This is a guest post for the Computer Weekly Developer Network written by Ilkka Turunen in his capacity as field CTO at Sonatype.
From development to production and everything in between, Sonatype Lifecycle monitors the health and policy compliance of open source components – organisations can produce a Software Bill of Materials (SBOM) and remediate vulnerabilities quickly with full visibility.
Turunen writes in full as follows…
Large language models-as-a-service have a lot of short-term appeal for developers and the enterprises they work at.
But these are also a service model developers should be extremely careful about because LLMs by their nature are not bound by fact. They require very robust guidance to check their work and control bias.
It’s worth starting with the positives.
They have the capacity to dramatically fast-forward development and simplify the integration of capabilities into applications through straightforward API calls. The addition of AI can range from test data generation to more traditional chat-oriented tasks that can speed development and deepen the end-user experience.
But there are also major limitations that developers should be aware of, chief among them inconsistency.
Today’s base models have to be prompted in a careful, considered way, often playing to each model’s limitations. The output can be inconsistent – by their nature, models “hallucinate” or don’t always stick to the script, providing output that is not always what was intended.
Count the cost
Another dimension to consider is cost.
Most API-accessible models are paid per token sent and received, which can accrue fast following extensive use. The calculations for these requests are not always straightforward and an intimate understanding of the payload is required.
You also have to factor in data privacy and security concerns because enterprises might not have the full visibility they need into how their data is being used by the service provider.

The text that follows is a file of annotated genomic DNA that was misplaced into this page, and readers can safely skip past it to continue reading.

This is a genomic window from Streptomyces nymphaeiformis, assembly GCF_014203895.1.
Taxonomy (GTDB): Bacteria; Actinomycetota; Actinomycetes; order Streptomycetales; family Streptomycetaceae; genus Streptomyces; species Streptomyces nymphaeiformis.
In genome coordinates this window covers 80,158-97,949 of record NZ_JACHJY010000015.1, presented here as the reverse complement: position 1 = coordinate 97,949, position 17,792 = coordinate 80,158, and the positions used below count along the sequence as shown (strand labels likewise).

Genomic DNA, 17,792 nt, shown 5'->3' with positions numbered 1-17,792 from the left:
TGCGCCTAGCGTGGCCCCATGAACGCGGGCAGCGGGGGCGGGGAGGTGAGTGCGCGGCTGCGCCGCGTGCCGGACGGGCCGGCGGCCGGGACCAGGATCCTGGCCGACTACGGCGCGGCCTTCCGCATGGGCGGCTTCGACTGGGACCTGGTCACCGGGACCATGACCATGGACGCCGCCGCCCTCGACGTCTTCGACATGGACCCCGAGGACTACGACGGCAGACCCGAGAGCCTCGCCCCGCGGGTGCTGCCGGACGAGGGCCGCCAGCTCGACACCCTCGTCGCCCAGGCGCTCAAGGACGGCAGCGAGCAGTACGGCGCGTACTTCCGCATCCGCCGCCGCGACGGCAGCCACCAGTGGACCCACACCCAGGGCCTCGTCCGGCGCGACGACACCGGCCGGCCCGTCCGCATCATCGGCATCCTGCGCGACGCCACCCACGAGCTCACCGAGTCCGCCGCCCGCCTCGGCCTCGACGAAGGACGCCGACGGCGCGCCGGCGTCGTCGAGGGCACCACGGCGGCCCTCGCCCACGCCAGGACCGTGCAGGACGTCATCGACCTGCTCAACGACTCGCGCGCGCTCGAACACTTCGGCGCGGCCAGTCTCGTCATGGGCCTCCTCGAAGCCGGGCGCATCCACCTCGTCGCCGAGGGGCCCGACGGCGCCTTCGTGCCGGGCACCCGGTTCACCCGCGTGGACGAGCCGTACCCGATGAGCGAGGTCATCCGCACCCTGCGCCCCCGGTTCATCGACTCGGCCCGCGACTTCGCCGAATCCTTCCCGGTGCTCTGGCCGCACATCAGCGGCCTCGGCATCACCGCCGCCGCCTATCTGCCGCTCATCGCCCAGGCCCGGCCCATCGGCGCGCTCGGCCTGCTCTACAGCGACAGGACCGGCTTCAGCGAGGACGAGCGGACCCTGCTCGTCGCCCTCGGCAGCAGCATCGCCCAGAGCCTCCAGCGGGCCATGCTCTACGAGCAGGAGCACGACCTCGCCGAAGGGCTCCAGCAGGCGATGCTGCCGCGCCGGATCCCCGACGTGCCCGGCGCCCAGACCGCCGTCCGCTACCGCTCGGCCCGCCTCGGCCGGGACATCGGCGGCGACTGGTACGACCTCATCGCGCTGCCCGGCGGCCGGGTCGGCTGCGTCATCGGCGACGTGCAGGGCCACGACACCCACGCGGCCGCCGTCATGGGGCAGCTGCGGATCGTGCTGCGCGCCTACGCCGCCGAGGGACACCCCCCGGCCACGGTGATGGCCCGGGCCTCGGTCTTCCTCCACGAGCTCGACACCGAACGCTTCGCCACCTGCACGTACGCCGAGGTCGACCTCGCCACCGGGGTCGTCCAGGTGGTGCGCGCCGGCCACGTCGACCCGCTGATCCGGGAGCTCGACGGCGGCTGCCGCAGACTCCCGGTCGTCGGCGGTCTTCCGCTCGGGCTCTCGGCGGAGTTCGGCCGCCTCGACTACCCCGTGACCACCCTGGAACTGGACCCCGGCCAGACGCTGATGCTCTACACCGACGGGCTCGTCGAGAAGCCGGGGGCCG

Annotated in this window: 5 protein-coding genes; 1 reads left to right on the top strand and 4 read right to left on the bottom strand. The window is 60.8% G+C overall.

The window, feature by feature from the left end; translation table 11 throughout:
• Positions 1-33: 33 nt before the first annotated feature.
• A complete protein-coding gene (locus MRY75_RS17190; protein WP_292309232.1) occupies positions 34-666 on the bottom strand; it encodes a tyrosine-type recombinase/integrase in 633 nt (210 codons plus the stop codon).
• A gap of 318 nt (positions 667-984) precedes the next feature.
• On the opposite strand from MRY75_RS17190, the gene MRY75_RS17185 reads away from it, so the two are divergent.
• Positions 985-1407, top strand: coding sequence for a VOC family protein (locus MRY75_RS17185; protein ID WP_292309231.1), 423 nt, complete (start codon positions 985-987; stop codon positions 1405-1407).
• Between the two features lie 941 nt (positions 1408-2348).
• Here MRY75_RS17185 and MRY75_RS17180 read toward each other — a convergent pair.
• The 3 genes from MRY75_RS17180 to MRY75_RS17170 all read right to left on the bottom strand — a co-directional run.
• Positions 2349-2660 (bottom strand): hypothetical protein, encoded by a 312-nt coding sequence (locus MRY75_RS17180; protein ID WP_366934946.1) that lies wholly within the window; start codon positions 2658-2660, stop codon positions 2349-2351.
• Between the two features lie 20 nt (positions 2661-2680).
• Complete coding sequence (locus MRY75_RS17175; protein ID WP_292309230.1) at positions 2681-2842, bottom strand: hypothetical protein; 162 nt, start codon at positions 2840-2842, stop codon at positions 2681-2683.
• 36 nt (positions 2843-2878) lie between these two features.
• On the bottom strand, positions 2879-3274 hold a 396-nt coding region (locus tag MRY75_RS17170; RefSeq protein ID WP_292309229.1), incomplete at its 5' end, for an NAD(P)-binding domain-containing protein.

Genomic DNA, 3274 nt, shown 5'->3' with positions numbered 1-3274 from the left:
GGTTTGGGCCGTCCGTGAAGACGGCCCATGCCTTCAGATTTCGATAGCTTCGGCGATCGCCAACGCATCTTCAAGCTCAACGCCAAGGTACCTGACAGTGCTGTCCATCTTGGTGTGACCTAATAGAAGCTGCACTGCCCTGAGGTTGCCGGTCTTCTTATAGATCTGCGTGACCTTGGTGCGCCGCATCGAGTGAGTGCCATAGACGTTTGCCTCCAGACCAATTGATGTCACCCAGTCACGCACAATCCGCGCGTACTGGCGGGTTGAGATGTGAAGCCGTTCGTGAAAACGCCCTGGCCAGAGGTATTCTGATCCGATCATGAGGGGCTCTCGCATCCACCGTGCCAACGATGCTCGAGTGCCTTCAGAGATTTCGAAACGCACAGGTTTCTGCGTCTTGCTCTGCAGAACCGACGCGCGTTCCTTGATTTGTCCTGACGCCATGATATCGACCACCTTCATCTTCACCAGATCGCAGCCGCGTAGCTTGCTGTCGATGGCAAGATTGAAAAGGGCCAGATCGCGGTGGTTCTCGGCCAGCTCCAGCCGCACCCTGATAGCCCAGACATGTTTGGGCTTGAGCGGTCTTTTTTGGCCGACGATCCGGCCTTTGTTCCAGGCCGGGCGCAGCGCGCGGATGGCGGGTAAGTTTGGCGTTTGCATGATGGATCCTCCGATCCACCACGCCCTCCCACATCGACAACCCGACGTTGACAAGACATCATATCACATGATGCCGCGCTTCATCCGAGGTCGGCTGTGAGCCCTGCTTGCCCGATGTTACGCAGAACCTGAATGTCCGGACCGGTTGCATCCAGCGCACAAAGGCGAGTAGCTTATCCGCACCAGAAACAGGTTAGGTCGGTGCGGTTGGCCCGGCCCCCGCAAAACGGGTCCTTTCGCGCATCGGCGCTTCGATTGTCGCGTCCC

Recent prompt injection POCs have proven that it’s possible for end users to get to the underlying data or system prompts on the model – especially when using fine-tuned models. Also, from a legal point of view, copyright of the results has to be taken into account.
Lastly, if you rely on one particular service, the risk of vendor lock-in is extremely high. As soon as features start deprecating, or the vendor gets hit by outages or unexpected changes in model performance that don’t align with the specific task, you’re suddenly stuck with that situation.
The current providers are starting to mature, but it’s a long way to be fully assured of the SLAs of different layers.
This isn’t to say ‘LLM-as-a-service is a bad idea’ at all. It does mean developers should carefully consider an enterprise’s workflow, in addition to balancing the pros and cons.
We’re likely going to continue seeing more companies turning towards open-source AI solutions, and that’s going to bring a lot of familiar challenges related to consumption of any open-source components – it’s just that in this case, they’re the AI models themselves.